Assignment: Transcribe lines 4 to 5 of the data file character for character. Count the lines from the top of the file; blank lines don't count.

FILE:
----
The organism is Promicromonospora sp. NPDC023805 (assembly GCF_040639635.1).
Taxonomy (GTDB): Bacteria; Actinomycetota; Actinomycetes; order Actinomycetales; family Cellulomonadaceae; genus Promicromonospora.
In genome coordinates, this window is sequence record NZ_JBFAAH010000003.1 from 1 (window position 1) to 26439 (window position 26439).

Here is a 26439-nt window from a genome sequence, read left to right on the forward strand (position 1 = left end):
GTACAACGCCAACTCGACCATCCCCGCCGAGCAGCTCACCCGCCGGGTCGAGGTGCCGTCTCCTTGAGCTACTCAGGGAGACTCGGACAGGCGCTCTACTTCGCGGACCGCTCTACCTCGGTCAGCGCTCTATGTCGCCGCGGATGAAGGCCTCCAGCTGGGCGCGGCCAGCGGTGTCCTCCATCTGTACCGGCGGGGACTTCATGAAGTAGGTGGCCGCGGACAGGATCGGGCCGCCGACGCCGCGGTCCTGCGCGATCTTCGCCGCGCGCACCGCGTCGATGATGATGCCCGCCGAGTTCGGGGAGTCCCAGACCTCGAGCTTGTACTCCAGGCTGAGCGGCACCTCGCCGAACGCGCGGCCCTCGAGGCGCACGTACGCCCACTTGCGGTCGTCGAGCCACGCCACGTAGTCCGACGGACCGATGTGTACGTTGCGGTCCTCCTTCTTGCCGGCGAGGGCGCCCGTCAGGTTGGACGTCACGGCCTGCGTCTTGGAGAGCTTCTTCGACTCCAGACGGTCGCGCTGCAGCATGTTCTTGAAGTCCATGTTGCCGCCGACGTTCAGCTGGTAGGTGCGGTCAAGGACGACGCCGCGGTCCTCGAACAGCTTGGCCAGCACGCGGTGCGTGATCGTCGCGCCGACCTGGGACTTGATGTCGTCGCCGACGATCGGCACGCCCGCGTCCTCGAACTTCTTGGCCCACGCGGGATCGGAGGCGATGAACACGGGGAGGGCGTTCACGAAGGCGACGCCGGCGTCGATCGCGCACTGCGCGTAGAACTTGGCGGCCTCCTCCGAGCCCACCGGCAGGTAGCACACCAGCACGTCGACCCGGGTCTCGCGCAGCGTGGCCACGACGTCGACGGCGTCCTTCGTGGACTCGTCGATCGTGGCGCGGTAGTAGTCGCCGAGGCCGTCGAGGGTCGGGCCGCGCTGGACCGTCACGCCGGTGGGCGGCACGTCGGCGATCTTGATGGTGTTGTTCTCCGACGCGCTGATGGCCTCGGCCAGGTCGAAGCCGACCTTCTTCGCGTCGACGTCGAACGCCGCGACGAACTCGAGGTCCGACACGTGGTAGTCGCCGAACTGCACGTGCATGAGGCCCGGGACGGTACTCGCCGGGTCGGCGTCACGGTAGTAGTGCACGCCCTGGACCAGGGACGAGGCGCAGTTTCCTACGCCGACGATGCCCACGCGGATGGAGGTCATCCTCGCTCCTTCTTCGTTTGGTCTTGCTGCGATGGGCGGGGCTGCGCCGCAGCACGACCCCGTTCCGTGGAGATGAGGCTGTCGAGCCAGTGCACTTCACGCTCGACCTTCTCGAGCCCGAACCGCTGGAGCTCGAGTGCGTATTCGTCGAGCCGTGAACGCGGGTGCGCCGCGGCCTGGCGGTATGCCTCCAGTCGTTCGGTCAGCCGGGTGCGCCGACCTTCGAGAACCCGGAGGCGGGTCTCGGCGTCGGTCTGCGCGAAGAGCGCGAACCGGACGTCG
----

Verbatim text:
Here is a 26439-nt window from a genome sequence, read left to right on the forward strand (position 1 = left end):
GTACAACGCCAACTCGACCATCCCCGCCGAGCAGCTCACCCGCCGGGTCGAGGTGCCGTCTCCTTGAGCTACTCAGGGAGACTCGGACAGGCGCTCTACTTCGCGGACCGCTCTACCTCGGTCAGCGCTCTATGTCGCCGCGGATGAAGGCCTCCAGCTGGGCGCGGCCAGCGGTGTCCTCCATCTGTACCGGCGGGGACTTCATGAAGTAGGTGGCCGCGGACAGGATCGGGCCGCCGACGCCGCGGTCCTGCGCGATCTTCGCCGCGCGCACCGCGTCGATGATGATGCCCGCCGAGTTCGGGGAGTCCCAGACCTCGAGCTTGTACTCCAGGCTGAGCGGCACCTCGCCGAACGCGCGGCCCTCGAGGCGCACGTACGCCCACTTGCGGTCGTCGAGCCACGCCACGTAGTCCGACGGACCGATGTGTACGTTGCGGTCCTCCTTCTTGCCGGCGAGGGCGCCCGTCAGGTTGGACGTCACGGCCTGCGTCTTGGAGAGCTTCTTCGACTCCAGACGGTCGCGCTGCAGCATGTTCTTGAAGTCCATGTTGCCGCCGACGTTCAGCTGGTAGGTGCGGTCAAGGACGACGCCGCGGTCCTCGAACAGCTTGGCCAGCACGCGGTGCGTGATCGTCGCGCCGACCTGGGACTTGATGTCGTCGCCGACGATCGGCACGCCCGCGTCCTCGAACTTCTTGGCCCACGCGGGATCGGAGGCGATGAACACGGGGAGGGCGTTCACGAAGGCGACGCCGGCGTCGATCGCGCACTGCGCGTAGAACTTGGCGGCCTCCTCCGAGCCCACCGGCAGGTAGCACACCAGCACGTCGACCCGGGTCTCGCGCAGCGTGGCCACGACGTCGACGGCGTCCTTCGTGGACTCGTCGATCGTGGCGCGGTAGTAGTCGCCGAGGCCGTCGAGGGTCGGGCCGCGCTGGACCGTCACGCCGGTGGGCGGCACGTCGGCGATCTTGATGGTGTTGTTCTCCGACGCGCTGATGGCCTCGGCCAGGTCGAAGCCGACCTTCTTCGCGTCGACGTCGAACGCCGCGACGAACTCGAGGTCCGACACGTGGTAGTCGCCGAACTGCACGTGCATGAGGCCCGGGACGGTACTCGCCGGGTCGGCGTCACGGTAGTAGTGCACGCCCTGGACCAGGGACGAGGCGCAGTTTCCTACGCCGACGATGCCCACGCGGATGGAGGTCATCCTCGCTCCTTCTTCGTTTGGTCTTGCTGCGATGGGCGGGGCTGCGCCGCAGCACGACCCCGTTCCGTGGAGATGAGGCTGTCGAGCCAGTGCACTTCACGCTCGACCTTCTCGAGCCCGAACCGCTGGAGCTCGAGTGCGTATTCGTCGAGCCGTGAACGCGGGTGCGCCGCGGCCTGGCGGTATGCCTCCAGTCGTTCGGTCAGCCGGGTGCGCCGACCTTCGAGAACCCGGAGGCGGGTCTCGGCGTCGGTCTGCGCGAAGAGCGCGAACCGGACGTCG